Baptism was administered to women as follows, according to reports that the Jesuits sent to Rome: “After the instruction was completed by a family member, in one of the main rooms of their house an altar was raised on which the image of the Savior was displayed with candles and incense. Relatives and acquaintances hurried over. Then came the missionary, who, in front of their husbands and relatives, questioned the women about Christian doctrine, which they had to have down pat from top to bottom, and about the chief mysteries of Christianity. The women answered from the part of the house reserved for them, without marveling over being visited and examined by foreigners, an entirely new spectacle in the world of Chinese women.”

Even the practice of the personal confession of sins spread among them, despite the fact that it was “truly new and very daring” for a woman to speak secretly with a man, even worse with a foreigner. “For confession, the fathers were brought into a room divided by a curtain, through which they communicated with the woman without seeing her at all, while in another place in the room, far enough away not to hear, another person was present.”

In the villages and among the humbler classes, the constraints for women were less stringent. In 1607, Father Caspar Ferreira, on a mission near Beijing, told of a young Christian hosted by an acquaintance who every evening prayed at home with her family in front of an idol. The young woman explained that she could not join in this devotion, and on the contrary spoke of her Christian faith with such conviction and effectiveness “that nine whole families promised to come and listen to our preaching and be baptized.”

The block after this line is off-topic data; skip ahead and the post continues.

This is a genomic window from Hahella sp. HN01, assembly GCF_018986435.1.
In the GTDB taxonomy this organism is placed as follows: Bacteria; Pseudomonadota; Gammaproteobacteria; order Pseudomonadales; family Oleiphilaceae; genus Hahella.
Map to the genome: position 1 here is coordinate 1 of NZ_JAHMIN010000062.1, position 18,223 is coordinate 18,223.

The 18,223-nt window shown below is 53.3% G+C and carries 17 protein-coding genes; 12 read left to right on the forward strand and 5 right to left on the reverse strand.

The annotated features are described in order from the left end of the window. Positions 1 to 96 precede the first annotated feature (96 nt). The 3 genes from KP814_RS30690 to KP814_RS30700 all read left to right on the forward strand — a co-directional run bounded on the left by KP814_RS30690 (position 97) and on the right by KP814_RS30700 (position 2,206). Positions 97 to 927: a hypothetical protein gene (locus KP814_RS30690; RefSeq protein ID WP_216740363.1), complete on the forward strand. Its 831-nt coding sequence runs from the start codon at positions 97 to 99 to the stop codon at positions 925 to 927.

But “in the missionary strategy of the Jesuits of the time,” Father Lombardi writes, the goal was not only to proclaim the Gospel among the educated classes and high-ranking government officials, but also “to reach as far as the emperor, obtain his favor and authorization for Christian preaching and even arrive at his conversion.” In this “the protagonist was Father Adam Schall von Bell, a German, who arrived in Beijing in 1623 and was brought by the Catholic high official Xu Guangqi into the important program of calendar reform.”

Thousands of eunuchs lived in the imperial palace, but also many women, including those assigned to the emperor’s personal service, with whom only eunuchs could speak.

Well then, in 1635 Father Schall managed to convert to Christianity “a eunuch named Wang, of rare wisdom and virtue,” and through him spread the Christian faith among the ladies of the court and baptized several dozen of them, who “did not hide their faith” and whose virtuous behavior “inspired by respect, charity, and modesty won the admiration of the emperor.”

But in 1644 the Ming empire collapsed. From Beijing, occupied by the Manchus, a branch of the dynasty had to flee to the south, where in the court of their last pretender emperor, Yunli, other noblewomen received baptism, and with them also Yunli’s newborn son, who “was given the name of Constantine as an augury of his future as Christian emperor.” Until the Manchurians of the new Qing dynasty conquered the whole of China and killed all the males of the deposed imperial family, confining the noblewomen to a long imprisonment, made more bearable for the baptized – according to the Jesuits of the time – by “true Christian faith and sincere piety.”